To cook, spoon a tablespoon of the mixture onto a hot oiled barbecue flat plate. Cook until golden and crispy then turn over. Serve hot with fresh herb salad and Nuac cham.


BBQ lamb cutlets, zucchini, cucumber, labne, mint, coriander

You must cook spiced lamb on your backyard BBQ in a decent wind – partly to clear the peppery smoke away, but mostly so your neighbours know exactly what you’re up to. In one gust of wind, the people four houses away will be gobsmacked by your lunch time food habits. These spiced lamb cutlets mixed with the aromatic zucchini salad and labne are a step up on sawdust supermarket sausages. You can go further than the recipe and wrap it all in some warm pita bread (less the bone of course).

Serves 8
30 minutes preparation, plus 2 hours marinating
5 minutes cooking

16 lamb cutlets
2 zucchini, thinly shaved on a mandolin
1 cucumber, deseeded, thinly shaved lengthways
1/2 bunch mint leaves
1/2 bunch coriander leaves
1 lemon, halved
50 ml olive oil
150 g labne

Shawarma marinade:
1 bunch coriander (including stems)
2 garlic cloves
Finely grated zest and juice of 2 lemons
100 ml olive oil
1 teaspoon sweet paprika
1 teaspoon cinnamon
1 teaspoon cayenne pepper
1 teaspoon ground cumin
1 teaspoon ground coriander
1 teaspoon salt
1/2 teaspoon ground black pepper
1/2 teaspoon ground cardamom
1/2 teaspoon ground allspice

To make the shawarma marinade, put the coriander, garlic, lemon juice and zest and olive oil in a blender and blend until smooth. Add the remaining ingredients and mix to form a smooth paste. Marinate the lamb cutlets in the shawarma marinade for at least 2 hours.

Toss together the zucchini, cucumber, mint and coriander. Dress with olive oil, and squeeze over the juice of 1/2 the lemon.

Cook the lamb on a hot barbecue for 2 minutes on each side. Squeeze over the other half of the lemon. Serve hot with a spoonful of labne and the zucchini salad.


Lemon, rosemary, chilli and garlic

BBQ veal kebabs at Lord Howe Island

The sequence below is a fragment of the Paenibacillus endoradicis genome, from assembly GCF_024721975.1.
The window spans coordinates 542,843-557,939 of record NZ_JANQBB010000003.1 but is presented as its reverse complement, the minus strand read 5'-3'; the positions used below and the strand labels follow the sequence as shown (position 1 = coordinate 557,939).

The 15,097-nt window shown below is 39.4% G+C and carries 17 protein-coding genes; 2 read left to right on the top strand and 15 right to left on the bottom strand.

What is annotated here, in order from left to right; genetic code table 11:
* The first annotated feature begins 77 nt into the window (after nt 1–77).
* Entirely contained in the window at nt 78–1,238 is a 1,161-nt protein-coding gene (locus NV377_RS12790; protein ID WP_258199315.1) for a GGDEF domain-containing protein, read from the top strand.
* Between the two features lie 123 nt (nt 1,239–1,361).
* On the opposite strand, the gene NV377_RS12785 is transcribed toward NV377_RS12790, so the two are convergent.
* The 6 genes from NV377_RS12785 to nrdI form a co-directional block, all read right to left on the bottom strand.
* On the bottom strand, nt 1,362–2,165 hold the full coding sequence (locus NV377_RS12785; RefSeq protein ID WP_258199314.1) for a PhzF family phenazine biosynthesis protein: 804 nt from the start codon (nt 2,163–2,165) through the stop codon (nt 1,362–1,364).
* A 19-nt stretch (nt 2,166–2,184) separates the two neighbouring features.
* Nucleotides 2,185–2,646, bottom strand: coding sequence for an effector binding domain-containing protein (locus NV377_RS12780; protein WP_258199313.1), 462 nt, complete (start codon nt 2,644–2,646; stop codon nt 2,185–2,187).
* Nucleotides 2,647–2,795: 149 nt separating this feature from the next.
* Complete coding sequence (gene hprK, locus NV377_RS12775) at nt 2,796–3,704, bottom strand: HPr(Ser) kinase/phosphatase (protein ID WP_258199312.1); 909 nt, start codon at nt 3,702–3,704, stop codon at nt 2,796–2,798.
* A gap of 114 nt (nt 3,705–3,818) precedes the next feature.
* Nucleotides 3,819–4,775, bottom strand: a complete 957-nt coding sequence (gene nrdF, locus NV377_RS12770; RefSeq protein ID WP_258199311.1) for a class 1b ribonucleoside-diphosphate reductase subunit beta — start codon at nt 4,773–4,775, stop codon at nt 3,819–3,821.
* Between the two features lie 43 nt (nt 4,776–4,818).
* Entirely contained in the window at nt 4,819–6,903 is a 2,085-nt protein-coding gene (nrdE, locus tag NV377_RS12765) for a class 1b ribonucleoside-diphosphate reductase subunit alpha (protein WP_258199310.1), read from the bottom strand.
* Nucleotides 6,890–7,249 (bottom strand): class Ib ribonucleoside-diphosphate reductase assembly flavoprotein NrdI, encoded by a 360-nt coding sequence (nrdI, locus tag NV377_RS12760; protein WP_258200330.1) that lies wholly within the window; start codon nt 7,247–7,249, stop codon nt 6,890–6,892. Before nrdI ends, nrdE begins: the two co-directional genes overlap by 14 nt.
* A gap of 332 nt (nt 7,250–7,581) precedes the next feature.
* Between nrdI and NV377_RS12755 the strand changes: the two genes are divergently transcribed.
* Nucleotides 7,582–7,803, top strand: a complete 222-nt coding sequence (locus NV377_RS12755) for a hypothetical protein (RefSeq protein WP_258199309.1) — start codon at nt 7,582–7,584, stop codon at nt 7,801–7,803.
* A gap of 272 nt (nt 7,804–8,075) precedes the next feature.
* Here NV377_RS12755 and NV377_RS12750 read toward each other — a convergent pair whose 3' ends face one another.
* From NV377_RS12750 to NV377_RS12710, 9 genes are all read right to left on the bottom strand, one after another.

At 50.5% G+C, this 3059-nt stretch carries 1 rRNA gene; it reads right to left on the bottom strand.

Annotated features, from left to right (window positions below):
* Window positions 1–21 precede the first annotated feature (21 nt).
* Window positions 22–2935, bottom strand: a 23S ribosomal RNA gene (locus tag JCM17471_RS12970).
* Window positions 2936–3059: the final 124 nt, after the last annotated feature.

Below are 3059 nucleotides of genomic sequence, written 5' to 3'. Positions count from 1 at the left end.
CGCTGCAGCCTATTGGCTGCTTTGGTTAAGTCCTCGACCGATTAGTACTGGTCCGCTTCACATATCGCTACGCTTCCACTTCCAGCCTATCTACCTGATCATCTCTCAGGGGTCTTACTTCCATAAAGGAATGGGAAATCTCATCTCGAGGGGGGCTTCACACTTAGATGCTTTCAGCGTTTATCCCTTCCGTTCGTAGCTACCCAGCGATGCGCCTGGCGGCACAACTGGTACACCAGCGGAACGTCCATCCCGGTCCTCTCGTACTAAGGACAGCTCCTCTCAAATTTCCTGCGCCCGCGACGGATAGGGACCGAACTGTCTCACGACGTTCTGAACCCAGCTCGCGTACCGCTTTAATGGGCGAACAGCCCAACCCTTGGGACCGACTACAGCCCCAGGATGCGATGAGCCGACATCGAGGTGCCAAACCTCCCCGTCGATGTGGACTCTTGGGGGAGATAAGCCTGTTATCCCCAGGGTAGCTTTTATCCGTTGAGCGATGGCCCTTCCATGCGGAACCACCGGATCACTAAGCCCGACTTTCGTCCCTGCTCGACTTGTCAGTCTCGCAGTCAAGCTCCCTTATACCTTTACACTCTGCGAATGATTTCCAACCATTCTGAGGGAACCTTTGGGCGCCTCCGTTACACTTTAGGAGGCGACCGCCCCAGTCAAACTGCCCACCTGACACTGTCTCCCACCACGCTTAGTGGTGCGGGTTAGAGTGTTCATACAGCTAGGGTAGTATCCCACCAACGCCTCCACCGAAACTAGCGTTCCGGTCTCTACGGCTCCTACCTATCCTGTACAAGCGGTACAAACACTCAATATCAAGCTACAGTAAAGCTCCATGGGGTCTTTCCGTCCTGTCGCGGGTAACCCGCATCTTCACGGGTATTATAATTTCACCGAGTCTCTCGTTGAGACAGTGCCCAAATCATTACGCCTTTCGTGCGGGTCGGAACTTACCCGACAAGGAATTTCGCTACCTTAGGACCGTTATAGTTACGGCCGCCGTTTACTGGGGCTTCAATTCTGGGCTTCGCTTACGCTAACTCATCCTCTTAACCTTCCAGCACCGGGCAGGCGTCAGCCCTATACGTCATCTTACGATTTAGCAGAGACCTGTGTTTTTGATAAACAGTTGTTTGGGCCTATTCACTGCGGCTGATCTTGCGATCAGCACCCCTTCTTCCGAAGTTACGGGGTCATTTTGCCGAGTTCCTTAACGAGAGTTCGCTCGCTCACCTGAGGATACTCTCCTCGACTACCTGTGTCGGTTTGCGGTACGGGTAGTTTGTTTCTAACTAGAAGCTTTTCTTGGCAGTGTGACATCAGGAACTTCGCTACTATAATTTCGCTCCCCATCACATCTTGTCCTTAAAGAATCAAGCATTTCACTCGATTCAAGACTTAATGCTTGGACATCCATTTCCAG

Kebabs look beautiful on the BBQ, particularly once they’re caramelised and crusty. With a few brushes of marinade during the cooking process, you’ve added that oily shine that’s compulsory in professional kitchens. Prepare these kebabs at home before you go to your favourite BBQ spot, and give the local council one dollar gas BBQ a wide berth. It’s the fastest way to ruin your lunch. Instead, light a fire, place the free standing grill (that you bought with you – because you’re organised) above the hot coals, and cook. The only ingredient missing from the recipe below is smoke – real smoke – and it’s essential.

Serves 8
30 minutes preparation
20 minutes cooking

4 rosemary stalks
2 long red chillies
2 garlic cloves
1/2 teaspoon black peppercorns
Zest and juice of 2 lemons
150 ml olive oil
8 x 120 g pieces veal fillet
24 small Swiss brown mushrooms
2 Spanish onion, diced into 3 cm pieces
1 red capsicum, diced into 3 cm pieces
8 x 1 cm thick slices butternut squash, skin on
Sea salt
8 bamboo skewers
Iceberg lettuce and parmesan salad, to serve

Before you start, soak 8 bamboo skewers in water to prevent them burning when cooking.

In a pestle and mortar crush together the rosemary, chilli, garlic and black peppercorns. Add the lemon zest and olive oil and mix together. Divide the marinade in two, add the veal steaks to one half and leave to marinate for 2 hours before cooking.

Make the kebabs by alternately placing the Swiss brown mushrooms, onion and capsicum on the bamboo skewers. Brush the kebabs with the remaining marinade, sprinkle with sea salt and cook on a medium barbecue, turning to colour all sides.

Brush the butternut with some of the marinade, then cook on a medium heat barbecue plate. Cook on both sides until tender, this will take about 7-8 minutes. Remove the veal from the marinade, allowing any excess marinade to drip off. Cook the veal on the hottest part of the grill for 2 minutes on each side, or until cooked to your liking. Serve with a crisp iceberg lettuce and parmesan salad.


Sweet garlic, rosemary and sour dough

BBQ Camembert at Lord Howe Island